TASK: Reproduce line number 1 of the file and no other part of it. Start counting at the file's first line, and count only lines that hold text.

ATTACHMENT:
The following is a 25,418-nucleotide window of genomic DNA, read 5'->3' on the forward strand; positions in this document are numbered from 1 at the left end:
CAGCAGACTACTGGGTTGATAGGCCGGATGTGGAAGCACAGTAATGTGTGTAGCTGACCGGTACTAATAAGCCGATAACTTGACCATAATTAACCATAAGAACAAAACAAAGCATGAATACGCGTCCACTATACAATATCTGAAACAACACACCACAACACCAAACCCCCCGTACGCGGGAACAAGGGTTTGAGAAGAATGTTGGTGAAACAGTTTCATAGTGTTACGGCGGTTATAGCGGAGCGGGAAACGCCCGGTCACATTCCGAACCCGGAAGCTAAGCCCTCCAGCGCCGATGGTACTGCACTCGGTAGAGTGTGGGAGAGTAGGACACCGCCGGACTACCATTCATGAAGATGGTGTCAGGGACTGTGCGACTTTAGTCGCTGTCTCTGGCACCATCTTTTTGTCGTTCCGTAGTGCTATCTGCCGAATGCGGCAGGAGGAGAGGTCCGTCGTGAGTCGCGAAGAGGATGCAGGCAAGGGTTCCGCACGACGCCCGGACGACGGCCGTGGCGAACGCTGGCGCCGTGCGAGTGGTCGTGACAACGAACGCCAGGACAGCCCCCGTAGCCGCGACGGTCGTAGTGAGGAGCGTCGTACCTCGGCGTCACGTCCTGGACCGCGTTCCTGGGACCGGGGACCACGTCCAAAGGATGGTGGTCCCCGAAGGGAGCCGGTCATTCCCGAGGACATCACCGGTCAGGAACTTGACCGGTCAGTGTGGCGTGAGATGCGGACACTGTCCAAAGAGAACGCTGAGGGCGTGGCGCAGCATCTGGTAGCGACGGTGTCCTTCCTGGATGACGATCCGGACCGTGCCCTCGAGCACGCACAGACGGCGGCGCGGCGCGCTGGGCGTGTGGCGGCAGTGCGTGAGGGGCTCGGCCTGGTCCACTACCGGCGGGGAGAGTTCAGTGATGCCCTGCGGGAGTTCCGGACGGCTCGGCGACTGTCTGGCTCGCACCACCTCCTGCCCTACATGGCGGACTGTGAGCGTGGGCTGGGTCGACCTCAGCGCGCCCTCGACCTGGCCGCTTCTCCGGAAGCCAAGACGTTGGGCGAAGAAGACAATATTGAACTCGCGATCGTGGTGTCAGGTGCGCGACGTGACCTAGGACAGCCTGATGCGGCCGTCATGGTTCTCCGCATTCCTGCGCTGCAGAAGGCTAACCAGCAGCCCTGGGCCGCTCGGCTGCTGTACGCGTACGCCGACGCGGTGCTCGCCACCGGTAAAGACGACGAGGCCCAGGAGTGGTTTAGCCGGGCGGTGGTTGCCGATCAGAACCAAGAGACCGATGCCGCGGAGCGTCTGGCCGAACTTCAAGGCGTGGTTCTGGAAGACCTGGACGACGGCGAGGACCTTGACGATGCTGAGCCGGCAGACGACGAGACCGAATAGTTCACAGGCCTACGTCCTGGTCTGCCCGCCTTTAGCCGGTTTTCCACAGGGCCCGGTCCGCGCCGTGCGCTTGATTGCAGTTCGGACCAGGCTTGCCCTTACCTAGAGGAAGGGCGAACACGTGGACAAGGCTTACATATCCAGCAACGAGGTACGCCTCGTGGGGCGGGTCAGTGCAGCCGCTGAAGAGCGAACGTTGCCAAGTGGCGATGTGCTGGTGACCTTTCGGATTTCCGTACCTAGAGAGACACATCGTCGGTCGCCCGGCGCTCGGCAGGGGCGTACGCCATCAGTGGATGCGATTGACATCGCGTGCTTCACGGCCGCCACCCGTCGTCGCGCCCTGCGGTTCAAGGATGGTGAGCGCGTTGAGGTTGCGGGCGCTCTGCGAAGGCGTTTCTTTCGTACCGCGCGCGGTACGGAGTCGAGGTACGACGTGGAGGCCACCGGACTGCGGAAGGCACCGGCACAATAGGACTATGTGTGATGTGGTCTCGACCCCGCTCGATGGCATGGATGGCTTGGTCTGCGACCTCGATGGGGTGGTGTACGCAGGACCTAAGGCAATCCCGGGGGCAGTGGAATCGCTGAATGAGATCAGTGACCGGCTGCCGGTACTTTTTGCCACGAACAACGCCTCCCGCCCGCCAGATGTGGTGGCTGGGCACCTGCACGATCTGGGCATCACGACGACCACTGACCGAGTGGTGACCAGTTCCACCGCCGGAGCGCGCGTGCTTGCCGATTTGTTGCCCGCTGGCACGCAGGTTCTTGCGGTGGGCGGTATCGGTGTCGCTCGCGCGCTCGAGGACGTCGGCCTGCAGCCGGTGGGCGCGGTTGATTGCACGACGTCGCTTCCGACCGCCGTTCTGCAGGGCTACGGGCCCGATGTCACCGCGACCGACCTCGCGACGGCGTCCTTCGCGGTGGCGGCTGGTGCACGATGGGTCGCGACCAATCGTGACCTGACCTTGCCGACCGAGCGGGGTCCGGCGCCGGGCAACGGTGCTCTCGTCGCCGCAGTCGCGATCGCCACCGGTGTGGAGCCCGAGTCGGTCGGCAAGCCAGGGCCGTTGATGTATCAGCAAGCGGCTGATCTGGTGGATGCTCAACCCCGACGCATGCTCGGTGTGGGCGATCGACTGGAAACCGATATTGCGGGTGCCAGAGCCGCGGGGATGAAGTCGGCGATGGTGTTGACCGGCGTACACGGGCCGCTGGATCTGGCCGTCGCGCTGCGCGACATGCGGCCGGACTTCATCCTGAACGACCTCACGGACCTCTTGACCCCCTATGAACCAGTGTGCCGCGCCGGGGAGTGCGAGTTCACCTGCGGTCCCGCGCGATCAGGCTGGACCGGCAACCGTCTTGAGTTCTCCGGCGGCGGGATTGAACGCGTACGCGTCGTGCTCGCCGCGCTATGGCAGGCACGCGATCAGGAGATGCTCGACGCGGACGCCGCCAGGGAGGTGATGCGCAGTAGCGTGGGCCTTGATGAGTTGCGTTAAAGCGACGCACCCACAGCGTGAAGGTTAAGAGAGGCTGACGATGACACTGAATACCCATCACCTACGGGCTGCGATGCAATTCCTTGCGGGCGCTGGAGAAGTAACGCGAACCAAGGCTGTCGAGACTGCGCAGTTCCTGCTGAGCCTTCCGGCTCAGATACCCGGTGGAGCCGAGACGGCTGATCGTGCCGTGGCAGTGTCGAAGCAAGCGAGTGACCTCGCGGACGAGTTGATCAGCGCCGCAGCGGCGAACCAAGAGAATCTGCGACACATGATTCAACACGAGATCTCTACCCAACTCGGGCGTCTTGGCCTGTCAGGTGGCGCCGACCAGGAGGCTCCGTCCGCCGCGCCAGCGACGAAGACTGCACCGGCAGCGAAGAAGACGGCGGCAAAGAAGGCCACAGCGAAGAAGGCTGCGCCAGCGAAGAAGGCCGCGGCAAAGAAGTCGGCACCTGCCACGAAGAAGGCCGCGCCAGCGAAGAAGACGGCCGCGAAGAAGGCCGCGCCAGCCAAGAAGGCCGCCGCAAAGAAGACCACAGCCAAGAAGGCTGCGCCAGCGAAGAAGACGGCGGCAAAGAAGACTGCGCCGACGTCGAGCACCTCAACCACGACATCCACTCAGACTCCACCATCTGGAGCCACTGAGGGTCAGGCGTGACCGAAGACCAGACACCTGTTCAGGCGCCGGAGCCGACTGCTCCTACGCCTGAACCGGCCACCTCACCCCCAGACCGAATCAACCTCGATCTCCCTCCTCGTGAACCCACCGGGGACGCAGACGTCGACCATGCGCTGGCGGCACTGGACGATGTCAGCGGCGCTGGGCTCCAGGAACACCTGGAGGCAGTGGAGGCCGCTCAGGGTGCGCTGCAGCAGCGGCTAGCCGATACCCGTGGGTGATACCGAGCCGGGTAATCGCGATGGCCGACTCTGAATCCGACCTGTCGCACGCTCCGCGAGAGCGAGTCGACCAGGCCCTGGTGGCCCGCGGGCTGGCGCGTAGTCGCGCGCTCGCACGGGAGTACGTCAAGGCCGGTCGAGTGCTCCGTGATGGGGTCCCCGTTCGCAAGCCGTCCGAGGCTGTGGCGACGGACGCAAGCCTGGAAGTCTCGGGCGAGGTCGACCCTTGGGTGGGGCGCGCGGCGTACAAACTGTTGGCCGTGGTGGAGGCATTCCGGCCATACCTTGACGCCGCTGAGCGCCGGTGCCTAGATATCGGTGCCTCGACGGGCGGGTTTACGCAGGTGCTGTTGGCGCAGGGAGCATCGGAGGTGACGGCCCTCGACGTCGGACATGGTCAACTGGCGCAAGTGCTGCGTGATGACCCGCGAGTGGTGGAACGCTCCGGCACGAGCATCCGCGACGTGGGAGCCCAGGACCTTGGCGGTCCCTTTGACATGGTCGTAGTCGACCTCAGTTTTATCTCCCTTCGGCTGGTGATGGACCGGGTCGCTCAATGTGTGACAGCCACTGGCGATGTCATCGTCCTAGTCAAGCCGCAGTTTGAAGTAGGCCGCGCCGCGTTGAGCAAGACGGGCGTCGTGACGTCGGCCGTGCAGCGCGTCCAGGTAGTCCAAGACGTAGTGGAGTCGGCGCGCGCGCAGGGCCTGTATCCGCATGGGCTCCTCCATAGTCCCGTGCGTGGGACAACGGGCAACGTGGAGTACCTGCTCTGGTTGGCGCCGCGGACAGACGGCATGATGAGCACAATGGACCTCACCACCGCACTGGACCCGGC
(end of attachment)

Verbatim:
The following is a 25,418-nucleotide window of genomic DNA, read 5'->3' on the forward strand; positions in this document are numbered from 1 at the left end: